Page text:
One of these was "PLAS" (I forget what it was supposed to stand for), which gave programs access to the memory management features and was a kind of do-it-yourself virtual memory. It fell to me to implement the linker support for this. Now the linker was Cutler's first ever piece of software at DEC. It was very clever; doing memory layout for a machine as constrained as this could never be easy. In addition, it supported PSECTS which were modeled on what the IBM/360 did for memory management, and of course found their way into VMS as well. Thus a memory section could be shared between overlays, or not, and could be marked for code or for data, and could be overlaid to support Fortran COMMON or not, and so on. There were about seven different PSECT attributes, and so over a hundred different ways that memory allocation could be handled. And overlays - who remembers those? The linker had a write-only language called ODL (Overlay Description Language), which allowed you to set up hugely complicated overlay structures. As the PDP-11 address space (64 kbytes!) become more and more of a constraint, ever-fancier overlay techniques were invented, and since the linker had to handle them all its own overlay structure was the most complex of the lot.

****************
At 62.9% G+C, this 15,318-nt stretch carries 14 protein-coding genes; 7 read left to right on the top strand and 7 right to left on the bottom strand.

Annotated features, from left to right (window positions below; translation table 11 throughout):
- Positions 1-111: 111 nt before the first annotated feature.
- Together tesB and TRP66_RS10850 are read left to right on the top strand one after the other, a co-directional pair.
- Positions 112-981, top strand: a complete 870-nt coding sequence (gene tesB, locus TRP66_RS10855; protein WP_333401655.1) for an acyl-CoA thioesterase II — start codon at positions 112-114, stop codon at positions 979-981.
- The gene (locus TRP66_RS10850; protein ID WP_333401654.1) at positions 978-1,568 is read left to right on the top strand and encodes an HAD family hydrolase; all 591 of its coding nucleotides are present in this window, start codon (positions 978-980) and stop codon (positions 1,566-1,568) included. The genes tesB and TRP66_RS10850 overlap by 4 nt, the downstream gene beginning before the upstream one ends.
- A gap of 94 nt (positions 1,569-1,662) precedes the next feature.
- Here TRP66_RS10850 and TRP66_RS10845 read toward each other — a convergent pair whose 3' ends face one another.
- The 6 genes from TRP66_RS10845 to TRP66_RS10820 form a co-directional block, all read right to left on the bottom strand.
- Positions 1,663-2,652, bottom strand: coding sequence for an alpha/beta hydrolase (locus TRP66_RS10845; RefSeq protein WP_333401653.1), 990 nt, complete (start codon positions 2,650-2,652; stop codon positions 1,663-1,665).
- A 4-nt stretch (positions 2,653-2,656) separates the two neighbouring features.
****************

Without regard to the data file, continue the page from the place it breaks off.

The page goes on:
But by this time the writing was on the wall for the PDP-11 as a general-purpose machine. The VAX and VMS had been a huge success and all serious investment went on them, rightly so. Personally I moved on after we released V3, in about 1979, but IAS retained an engineering group for a few more years. I think DEC continued to support it, for the benefit of the handful of big customers (like the US Navy) who were still using it, up until 1988 or so.

The PDP-11 spawned several great operating systems, the most famous nowadays being Unix. But IAS had something the others never did, a unique ability to support both timesharing and real-time applications at the same time. A big 11/70 - which is to say a megabyte of memory and a few tens of megabytes of disk - could give decent timesharing support to 20 or 30 users, and there were people who ran it at the limit of 64 users and seemed happy with it. Try telling that to the youth of today!

Tuesday 9 August 2011

Python and Tkinter: wonderful

Having time on my hands at the moment, and no work commitments - that's another story though - I decided to start taking a new look at the robotics stuff I was playing with a year or so ago.